Scottish Power and SSE – two of Britain’s Big Six utility giants – gave a mixed response to the Competition and Markets Authority report calling for energy market reform to benefit consumers, who are paying an average of £160 per house per year more than they have to.
SSE noted that energy markets in Great Britain are generally well-functioning and competitive, and stated that they have ‘always recognised the benefits of reforms that are in the interests of customers’.
Alistair Phillips-Davies, Chief Executive, said: “SSE has consistently maintained that whilst customers already benefit from healthy market competition, there is always room for improvement.
“We will now examine the CMA publications in detail, along with the analysis that underpins them.
“We will also continue to work constructively with the CMA as this process continues to help ensure that the opportunity presented by this investigation is fully grasped, and that the final result is an enduring outcome that gives customers confidence, allows regulators to regulate, and encourages investors to invest in the Great Britain energy market.”
Scottish Power said that more needs to be done so that the market works better for customers and to simplify regulation.
Neil Clitheroe, Chief Executive, Retail and Generation, Scottish Power, said: “The CMA backs competition and dispels the myths that wholesale energy markets or vertically integrated companies are not working in the interests of consumers.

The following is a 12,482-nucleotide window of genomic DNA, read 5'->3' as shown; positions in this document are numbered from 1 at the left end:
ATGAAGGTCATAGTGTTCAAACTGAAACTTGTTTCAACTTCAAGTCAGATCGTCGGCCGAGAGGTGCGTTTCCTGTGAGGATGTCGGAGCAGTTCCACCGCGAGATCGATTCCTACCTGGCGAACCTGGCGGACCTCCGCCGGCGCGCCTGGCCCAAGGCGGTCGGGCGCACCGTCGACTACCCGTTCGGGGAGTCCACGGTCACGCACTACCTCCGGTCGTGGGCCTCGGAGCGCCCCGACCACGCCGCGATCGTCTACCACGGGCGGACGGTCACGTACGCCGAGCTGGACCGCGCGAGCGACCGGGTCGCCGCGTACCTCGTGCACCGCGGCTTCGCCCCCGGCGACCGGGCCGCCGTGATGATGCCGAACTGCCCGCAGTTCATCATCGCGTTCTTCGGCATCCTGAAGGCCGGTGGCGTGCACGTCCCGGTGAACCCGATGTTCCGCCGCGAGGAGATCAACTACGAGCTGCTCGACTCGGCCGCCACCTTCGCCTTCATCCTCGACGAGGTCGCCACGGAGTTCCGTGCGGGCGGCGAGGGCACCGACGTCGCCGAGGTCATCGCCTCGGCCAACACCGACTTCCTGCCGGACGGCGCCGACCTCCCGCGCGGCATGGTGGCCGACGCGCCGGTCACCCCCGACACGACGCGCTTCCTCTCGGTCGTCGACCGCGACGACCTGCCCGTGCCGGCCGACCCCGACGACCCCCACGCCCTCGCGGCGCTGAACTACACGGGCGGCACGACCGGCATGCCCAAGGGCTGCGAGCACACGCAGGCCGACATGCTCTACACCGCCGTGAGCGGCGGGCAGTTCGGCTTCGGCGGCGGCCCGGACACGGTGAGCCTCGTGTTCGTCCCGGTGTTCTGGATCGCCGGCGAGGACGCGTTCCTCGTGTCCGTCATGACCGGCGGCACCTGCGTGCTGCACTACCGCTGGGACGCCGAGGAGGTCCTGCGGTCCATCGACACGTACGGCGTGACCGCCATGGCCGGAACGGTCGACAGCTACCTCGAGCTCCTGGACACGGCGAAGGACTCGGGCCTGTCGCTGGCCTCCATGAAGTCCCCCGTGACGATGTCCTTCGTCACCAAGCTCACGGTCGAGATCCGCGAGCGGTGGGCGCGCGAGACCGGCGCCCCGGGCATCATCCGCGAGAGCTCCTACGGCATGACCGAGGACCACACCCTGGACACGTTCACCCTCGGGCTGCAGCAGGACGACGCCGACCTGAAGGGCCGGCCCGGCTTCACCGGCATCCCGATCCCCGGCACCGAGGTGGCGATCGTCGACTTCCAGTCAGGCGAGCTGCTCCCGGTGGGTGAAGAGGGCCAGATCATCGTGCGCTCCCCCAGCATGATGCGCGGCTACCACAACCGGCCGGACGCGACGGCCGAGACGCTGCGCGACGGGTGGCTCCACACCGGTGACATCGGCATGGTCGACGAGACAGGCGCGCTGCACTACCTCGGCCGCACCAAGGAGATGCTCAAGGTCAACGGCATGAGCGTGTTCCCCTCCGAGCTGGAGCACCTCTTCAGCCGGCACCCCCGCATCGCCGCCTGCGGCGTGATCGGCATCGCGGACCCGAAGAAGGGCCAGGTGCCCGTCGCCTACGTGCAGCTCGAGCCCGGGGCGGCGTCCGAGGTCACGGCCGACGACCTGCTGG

“But more needs to be done to improve competition so that the retail market works better for consumers, including addressing the CMA’s concerns about potential higher prices due to weak consumer engagement.
“With over half of our cash and direct debit customers benefitting from cut-price deals within the last two years, Scottish Power is pleased that the CMA recommends finding even better ways to unstick more customers.
“What is needed now is space for competition to breathe properly to allow consumers more choice not less.”
Good Energy chief: “Regulation not good enough’
Juliet Davenport, Chief Executive, Good Energy – one of the ‘small’ independent utility suppliers – commented: “It’s great that the CMA has recognised that the customer isn’t always getting the best deal.
“Far too many consumers have never even considered switching to a supplier, and the regulation which was intended to make things easier and fairer for them has in fact, made things worse and actually got in the way of competition.
“As a result energy bills now run into several pages and it’s not a surprise customers are disengaged.
“We’ve ended up with regulation – including the four-tariff rule – that gets in the way of enabling us to offer the best deal for customers.
Scottish Energy Minister Fergus Ewing commented: “This report shows once again that successive UK Governments, and the energy regulator, Ofgem, have failed to provide a competitive energy market delivering fair and transparent energy bills.
“These provisional findings confirm the Scottish Government’s long held view about the retail energy market.
It is a disgrace that some of the most vulnerable consumers – particularly those in remote areas without access to mains gas and those on pre-payment meters – should be paying more.
“It is clear that energy companies need to do more to ensure that loyal customers get a fair deal for their custom.”
Competition Authority calls for energy market reform as confusion, complexity, lack of trust and inertia cost households an extra £160 a year on utility bills: – http://goo.gl/lzqC2U